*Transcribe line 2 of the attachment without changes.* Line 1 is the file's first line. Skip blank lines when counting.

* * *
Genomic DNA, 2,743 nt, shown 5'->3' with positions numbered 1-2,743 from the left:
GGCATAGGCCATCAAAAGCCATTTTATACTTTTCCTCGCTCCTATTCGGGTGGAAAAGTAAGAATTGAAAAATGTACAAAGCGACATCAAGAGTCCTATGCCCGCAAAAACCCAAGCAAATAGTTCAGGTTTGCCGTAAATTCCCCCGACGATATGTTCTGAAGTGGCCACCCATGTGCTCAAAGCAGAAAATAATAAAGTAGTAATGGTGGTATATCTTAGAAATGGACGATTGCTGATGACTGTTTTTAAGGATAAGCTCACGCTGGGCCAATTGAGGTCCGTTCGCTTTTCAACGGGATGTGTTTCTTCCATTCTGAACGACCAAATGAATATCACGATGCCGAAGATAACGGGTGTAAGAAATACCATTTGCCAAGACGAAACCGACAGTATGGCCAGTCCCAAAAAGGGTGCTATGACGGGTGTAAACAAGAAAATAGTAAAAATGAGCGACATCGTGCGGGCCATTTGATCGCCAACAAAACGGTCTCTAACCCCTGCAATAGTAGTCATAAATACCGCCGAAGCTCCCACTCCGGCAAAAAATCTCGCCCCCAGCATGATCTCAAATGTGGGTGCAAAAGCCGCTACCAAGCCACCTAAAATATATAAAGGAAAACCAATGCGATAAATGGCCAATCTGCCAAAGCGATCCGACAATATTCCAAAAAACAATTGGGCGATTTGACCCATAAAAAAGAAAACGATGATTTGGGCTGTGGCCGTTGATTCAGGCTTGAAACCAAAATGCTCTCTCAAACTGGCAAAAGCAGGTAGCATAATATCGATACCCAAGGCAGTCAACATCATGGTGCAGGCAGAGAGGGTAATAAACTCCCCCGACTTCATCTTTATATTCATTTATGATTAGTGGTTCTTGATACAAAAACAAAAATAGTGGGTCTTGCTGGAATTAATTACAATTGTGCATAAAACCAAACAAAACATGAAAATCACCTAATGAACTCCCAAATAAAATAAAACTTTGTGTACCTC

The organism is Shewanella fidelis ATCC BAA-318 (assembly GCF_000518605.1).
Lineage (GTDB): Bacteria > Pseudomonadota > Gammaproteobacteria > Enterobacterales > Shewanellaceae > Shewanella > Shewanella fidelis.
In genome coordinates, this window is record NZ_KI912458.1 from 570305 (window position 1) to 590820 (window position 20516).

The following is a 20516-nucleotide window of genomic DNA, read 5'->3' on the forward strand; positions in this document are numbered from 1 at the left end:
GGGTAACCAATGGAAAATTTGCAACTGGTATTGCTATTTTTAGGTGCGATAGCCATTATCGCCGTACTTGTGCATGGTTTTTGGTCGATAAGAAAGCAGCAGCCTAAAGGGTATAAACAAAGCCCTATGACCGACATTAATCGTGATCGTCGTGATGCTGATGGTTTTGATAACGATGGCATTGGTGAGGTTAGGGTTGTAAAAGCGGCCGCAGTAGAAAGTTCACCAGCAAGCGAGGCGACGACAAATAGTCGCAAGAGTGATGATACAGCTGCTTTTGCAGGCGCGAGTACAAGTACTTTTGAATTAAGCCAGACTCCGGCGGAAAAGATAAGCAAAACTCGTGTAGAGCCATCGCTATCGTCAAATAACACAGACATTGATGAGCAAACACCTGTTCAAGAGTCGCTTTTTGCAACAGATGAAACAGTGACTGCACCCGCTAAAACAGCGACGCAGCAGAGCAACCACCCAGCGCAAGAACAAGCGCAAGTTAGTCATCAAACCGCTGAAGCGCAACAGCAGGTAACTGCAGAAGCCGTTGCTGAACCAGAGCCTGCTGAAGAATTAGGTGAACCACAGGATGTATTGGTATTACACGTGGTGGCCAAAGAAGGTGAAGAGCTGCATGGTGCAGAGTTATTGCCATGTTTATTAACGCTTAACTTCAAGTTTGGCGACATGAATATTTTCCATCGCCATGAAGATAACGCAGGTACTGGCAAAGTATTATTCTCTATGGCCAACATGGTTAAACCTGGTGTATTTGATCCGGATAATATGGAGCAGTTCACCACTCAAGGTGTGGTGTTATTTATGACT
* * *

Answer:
GGCATAGGCCATCAAAAGCCATTTTATACTTTTCCTCGCTCCTATTCGGGTGGAAAAGTAAGAATTGAAAAATGTACAAAGCGACATCAAGAGTCCTATGCCCGCAAAAACCCAAGCAAATAGTTCAGGTTTGCCGTAAATTCCCCCGACGATATGTTCTGAAGTGGCCACCCATGTGCTCAAAGCAGAAAATAATAAAGTAGTAATGGTGGTATATCTTAGAAATGGACGATTGCTGATGACTGTTTTTAAGGATAAGCTCACGCTGGGCCAATTGAGGTCCGTTCGCTTTTCAACGGGATGTGTTTCTTCCATTCTGAACGACCAAATGAATATCACGATGCCGAAGATAACGGGTGTAAGAAATACCATTTGCCAAGACGAAACCGACAGTATGGCCAGTCCCAAAAAGGGTGCTATGACGGGTGTAAACAAGAAAATAGTAAAAATGAGCGACATCGTGCGGGCCATTTGATCGCCAACAAAACGGTCTCTAACCCCTGCAATAGTAGTCATAAATACCGCCGAAGCTCCCACTCCGGCAAAAAATCTCGCCCCCAGCATGATCTCAAATGTGGGTGCAAAAGCCGCTACCAAGCCACCTAAAATATATAAAGGAAAACCAATGCGATAAATGGCCAATCTGCCAAAGCGATCCGACAATATTCCAAAAAACAATTGGGCGATTTGACCCATAAAAAAGAAAACGATGATTTGGGCTGTGGCCGTTGATTCAGGCTTGAAACCAAAATGCTCTCTCAAACTGGCAAAAGCAGGTAGCATAATATCGATACCCAAGGCAGTCAACATCATGGTGCAGGCAGAGAGGGTAATAAACTCCCCCGACTTCATCTTTATATTCATTTATGATTAGTGGTTCTTGATACAAAAACAAAAATAGTGGGTCTTGCTGGAATTAATTACAATTGTGCATAAAACCAAACAAAACATGAAAATCACCTAATGAACTCCCAAATAAAATAAAACTTTGTGTACCTC